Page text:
Wine travel – Bordeaux

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Overview

Bordeaux is a port city in southwest of France, with approximately one million inhabitants in its metropolitan area. It is the capital of the Aquitaine region, as well as the prefecture of the Gironde department. Its inhabitants are called Bordelais.

With a population of 1,200,000 inhabitants in the Bordeaux-Arcachon-Libourne metropolitan area, the fifth metropolitan area in France is known to be the world’s wine industry capital,

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and it is considered Europe’s main military space and aeronautics research and construction complex. Bordeaux wine draws its name from the city around which it has been produced since the 8th century. The historic part of the city is on the UNESCO World Heritage List as “an outstanding urban and architectural ensemble” of the 18th century.

The wines

Bordeaux has about 117,000 hectares of vineyards, 57 appellations, 9,000 wine-producing châteaux, 13,000 grape growers, 400 traders and sales of 14.5 billion euros annually. With an annual production of over 700 million bottles, Bordeaux produces large quantities of everyday wine as well as some of the most expensive wines in the world.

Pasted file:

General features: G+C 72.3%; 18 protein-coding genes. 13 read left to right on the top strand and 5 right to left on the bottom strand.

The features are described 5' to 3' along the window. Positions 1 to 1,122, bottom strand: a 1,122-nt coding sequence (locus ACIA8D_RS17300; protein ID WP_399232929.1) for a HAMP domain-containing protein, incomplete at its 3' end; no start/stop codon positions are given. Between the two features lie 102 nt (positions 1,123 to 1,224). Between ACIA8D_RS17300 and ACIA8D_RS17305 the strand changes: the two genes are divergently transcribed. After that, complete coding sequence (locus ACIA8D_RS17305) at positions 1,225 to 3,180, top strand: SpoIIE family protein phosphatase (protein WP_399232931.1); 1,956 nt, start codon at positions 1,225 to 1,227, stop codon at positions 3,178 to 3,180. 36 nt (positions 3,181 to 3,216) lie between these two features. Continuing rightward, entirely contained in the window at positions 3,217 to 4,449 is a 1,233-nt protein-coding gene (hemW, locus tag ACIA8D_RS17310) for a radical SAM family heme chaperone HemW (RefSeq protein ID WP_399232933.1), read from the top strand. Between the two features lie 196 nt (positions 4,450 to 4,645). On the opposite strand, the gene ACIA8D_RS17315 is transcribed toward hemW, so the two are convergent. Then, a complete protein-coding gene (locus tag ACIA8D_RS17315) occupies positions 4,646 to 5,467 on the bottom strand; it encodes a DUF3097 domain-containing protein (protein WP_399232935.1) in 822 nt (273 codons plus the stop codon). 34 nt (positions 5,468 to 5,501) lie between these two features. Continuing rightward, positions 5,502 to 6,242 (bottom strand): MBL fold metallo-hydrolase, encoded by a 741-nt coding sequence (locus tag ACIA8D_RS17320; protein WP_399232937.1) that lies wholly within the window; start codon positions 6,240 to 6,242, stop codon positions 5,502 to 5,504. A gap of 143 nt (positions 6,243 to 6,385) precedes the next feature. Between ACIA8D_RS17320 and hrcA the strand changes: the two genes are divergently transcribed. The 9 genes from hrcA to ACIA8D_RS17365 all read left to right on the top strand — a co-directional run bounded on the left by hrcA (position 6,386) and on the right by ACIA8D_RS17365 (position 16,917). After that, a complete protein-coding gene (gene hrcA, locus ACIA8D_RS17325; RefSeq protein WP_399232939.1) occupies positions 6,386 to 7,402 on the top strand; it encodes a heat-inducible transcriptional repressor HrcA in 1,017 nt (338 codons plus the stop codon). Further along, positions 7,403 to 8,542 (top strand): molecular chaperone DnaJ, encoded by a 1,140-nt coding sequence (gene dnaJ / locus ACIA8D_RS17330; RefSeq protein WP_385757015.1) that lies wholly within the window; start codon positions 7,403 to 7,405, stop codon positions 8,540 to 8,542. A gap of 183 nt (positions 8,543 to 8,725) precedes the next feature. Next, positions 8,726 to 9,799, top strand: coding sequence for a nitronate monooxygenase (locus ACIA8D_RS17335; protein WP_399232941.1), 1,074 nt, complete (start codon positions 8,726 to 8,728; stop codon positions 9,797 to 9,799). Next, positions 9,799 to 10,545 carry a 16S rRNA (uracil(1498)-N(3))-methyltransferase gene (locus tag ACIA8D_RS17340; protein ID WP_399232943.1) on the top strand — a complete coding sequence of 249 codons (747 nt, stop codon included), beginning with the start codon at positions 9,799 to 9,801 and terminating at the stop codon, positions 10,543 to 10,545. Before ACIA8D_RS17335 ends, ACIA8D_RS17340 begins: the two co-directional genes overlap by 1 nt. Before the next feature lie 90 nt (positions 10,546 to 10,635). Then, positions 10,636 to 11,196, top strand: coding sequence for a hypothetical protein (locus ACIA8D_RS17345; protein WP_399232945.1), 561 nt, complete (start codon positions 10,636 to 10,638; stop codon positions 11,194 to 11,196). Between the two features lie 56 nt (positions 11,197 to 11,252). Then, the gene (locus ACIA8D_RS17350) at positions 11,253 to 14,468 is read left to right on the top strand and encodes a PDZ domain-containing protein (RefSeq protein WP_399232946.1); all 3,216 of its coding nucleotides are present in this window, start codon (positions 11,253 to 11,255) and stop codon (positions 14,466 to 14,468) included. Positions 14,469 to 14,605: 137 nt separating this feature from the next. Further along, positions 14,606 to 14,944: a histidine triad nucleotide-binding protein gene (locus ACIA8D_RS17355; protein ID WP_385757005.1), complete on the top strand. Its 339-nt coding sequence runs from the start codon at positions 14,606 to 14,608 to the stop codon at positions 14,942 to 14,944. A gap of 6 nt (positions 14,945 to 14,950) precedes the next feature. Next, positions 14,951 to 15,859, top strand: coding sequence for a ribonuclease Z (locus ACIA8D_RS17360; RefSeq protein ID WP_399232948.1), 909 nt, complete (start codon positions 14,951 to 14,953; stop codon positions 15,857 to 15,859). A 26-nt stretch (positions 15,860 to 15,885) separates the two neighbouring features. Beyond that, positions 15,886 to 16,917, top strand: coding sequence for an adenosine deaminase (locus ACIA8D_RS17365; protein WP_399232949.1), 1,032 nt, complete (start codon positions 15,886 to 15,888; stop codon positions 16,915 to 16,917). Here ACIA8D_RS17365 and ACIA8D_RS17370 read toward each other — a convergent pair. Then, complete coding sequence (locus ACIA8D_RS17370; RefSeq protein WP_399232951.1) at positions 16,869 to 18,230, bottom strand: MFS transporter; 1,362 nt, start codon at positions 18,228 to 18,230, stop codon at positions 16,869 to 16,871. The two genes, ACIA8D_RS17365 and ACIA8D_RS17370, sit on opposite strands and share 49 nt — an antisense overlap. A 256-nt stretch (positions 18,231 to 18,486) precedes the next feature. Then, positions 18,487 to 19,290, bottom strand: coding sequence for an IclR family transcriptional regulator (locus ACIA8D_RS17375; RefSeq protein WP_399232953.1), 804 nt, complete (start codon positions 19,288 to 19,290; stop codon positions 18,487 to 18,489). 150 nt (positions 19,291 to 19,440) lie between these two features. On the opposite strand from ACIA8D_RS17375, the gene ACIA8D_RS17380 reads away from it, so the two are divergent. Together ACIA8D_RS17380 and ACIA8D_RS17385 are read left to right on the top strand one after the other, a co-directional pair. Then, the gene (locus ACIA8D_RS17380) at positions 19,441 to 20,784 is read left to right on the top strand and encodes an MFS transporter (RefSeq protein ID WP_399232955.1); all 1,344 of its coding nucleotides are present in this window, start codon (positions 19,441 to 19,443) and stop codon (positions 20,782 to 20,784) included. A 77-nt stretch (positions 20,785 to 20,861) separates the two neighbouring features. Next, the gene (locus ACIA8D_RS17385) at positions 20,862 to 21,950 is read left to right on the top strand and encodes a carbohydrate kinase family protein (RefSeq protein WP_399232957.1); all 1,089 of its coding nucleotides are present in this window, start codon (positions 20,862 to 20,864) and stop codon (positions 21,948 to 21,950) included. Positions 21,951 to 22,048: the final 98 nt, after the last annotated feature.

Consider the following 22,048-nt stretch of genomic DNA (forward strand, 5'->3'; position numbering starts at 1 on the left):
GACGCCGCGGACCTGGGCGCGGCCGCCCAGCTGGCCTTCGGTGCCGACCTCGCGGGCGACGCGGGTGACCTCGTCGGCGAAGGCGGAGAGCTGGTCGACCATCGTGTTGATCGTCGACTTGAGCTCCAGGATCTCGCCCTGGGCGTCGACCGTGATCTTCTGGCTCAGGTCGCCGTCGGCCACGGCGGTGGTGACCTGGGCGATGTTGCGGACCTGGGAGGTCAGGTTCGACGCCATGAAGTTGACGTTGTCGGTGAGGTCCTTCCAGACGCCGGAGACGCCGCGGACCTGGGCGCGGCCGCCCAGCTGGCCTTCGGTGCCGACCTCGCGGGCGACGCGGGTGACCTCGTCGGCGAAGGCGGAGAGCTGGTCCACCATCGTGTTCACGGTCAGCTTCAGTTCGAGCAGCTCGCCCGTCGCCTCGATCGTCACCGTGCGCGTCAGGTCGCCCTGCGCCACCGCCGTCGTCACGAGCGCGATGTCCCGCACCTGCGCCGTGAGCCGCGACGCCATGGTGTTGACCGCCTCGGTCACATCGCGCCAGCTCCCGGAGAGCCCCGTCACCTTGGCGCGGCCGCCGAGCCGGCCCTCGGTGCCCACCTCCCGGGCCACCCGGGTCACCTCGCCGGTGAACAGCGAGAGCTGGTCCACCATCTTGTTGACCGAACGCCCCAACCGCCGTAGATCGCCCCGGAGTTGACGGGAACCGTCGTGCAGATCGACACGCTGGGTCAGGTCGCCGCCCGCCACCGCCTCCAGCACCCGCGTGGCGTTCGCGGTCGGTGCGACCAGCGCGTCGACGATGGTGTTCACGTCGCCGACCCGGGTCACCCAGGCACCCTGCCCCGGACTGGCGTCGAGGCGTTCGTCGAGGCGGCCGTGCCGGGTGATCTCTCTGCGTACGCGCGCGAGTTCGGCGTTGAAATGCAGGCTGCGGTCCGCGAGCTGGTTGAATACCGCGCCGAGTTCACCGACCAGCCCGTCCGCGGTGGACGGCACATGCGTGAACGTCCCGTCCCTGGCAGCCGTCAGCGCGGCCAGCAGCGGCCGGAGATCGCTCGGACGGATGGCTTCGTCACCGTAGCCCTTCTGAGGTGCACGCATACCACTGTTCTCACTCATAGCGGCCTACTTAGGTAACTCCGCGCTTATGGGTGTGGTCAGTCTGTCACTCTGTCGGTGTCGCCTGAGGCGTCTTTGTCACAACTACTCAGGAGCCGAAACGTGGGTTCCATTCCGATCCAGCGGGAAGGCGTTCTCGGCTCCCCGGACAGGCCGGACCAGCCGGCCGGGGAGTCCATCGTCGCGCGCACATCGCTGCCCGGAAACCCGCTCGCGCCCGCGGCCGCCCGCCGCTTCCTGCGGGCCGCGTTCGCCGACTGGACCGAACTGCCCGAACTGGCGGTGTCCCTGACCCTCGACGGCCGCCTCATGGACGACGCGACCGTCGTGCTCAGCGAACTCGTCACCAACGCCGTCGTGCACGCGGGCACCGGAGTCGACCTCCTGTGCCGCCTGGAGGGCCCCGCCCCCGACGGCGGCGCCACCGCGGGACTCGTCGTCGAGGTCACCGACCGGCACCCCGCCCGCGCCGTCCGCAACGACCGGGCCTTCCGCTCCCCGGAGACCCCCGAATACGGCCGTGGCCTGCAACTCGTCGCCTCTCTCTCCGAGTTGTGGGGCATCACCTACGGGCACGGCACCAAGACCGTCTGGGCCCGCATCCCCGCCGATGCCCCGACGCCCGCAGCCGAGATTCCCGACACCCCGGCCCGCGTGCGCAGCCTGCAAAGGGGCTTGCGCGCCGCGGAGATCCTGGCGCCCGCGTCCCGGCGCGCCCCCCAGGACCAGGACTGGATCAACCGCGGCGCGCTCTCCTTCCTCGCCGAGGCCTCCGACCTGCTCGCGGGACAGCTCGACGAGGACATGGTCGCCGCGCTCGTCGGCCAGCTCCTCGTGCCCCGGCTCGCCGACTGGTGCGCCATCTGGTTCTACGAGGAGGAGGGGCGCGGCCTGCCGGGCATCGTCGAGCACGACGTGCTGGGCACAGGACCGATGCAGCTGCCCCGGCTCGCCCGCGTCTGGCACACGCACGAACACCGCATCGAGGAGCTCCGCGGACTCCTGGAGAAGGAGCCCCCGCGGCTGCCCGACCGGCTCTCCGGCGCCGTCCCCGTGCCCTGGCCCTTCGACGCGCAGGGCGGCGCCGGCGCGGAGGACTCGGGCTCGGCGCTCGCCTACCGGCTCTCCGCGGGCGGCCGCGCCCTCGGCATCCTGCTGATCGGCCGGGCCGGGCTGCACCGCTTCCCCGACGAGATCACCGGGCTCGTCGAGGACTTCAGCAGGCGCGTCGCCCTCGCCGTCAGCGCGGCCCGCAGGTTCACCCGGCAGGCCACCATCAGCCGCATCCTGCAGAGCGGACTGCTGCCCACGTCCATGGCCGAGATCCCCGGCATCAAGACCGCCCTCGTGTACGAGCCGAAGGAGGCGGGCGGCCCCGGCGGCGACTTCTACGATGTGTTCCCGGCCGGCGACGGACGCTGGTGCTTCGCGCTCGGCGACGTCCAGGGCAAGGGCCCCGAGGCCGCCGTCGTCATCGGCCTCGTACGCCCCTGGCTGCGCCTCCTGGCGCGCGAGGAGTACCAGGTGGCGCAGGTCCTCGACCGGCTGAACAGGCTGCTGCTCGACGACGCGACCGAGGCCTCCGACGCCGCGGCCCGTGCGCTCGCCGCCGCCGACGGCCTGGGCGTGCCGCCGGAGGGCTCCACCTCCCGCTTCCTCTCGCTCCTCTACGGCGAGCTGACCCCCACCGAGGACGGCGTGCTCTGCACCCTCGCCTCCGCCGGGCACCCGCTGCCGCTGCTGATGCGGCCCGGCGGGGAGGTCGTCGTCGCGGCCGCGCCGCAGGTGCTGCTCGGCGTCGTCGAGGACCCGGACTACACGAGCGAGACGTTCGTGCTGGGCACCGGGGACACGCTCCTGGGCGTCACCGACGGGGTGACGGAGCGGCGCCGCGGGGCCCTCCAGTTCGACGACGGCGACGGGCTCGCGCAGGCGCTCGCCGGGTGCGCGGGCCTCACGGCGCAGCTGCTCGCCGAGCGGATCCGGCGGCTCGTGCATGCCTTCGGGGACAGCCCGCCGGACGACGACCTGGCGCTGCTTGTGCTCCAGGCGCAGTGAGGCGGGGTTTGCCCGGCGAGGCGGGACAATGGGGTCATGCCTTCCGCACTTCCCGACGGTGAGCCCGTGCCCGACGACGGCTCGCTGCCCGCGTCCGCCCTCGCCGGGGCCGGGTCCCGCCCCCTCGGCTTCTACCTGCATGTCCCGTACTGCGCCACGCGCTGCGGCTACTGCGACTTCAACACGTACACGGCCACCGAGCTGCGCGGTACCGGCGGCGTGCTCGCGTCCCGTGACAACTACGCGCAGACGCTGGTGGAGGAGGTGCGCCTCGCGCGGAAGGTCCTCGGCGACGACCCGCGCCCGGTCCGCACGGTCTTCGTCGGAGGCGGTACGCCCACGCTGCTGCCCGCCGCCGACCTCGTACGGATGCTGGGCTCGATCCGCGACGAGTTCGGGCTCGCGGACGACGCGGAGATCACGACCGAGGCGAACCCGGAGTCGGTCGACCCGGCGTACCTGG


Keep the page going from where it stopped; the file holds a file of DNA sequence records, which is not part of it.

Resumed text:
Included among the latter are the area’s five ‘premier cru’ (first growth) red wines (four from Médoc and one, Chateau Haut-Brion, from Graves), established by the Bordeaux Wine Official Classification of 1855: The first growths are:

  • Château Lafite-Rothschild
  • Château Margaux
  • Château Latour
  • Château Haut-Brion
  • Château Mouton-Rothschild

    Both red and white wines are made in Bordeaux. Red Bordeaux is called claret in the United Kingdom. Red wines are generally made from a blend of grapes, and may be made from Cabernet Sauvignon, Merlot, Cabernet Franc, Petit Verdot, Malbec, and, less commonly in recent years, Carmenere. White Bordeaux is made from Sauvignon Blanc, Semillon, and Muscadelle. Sauternes is a subregion of Graves known for its intensely sweet, white, dessert wines such as Château d’Yquem.

    Because of the wine glut (wine lake), the price squeeze caused by increasingly strong international competition, and vine pull schemes, the number of growers has recently dropped from 14,000 and the area under vine has also decreased significantly.

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    Putting the X in Bordeaux Guy Woodward

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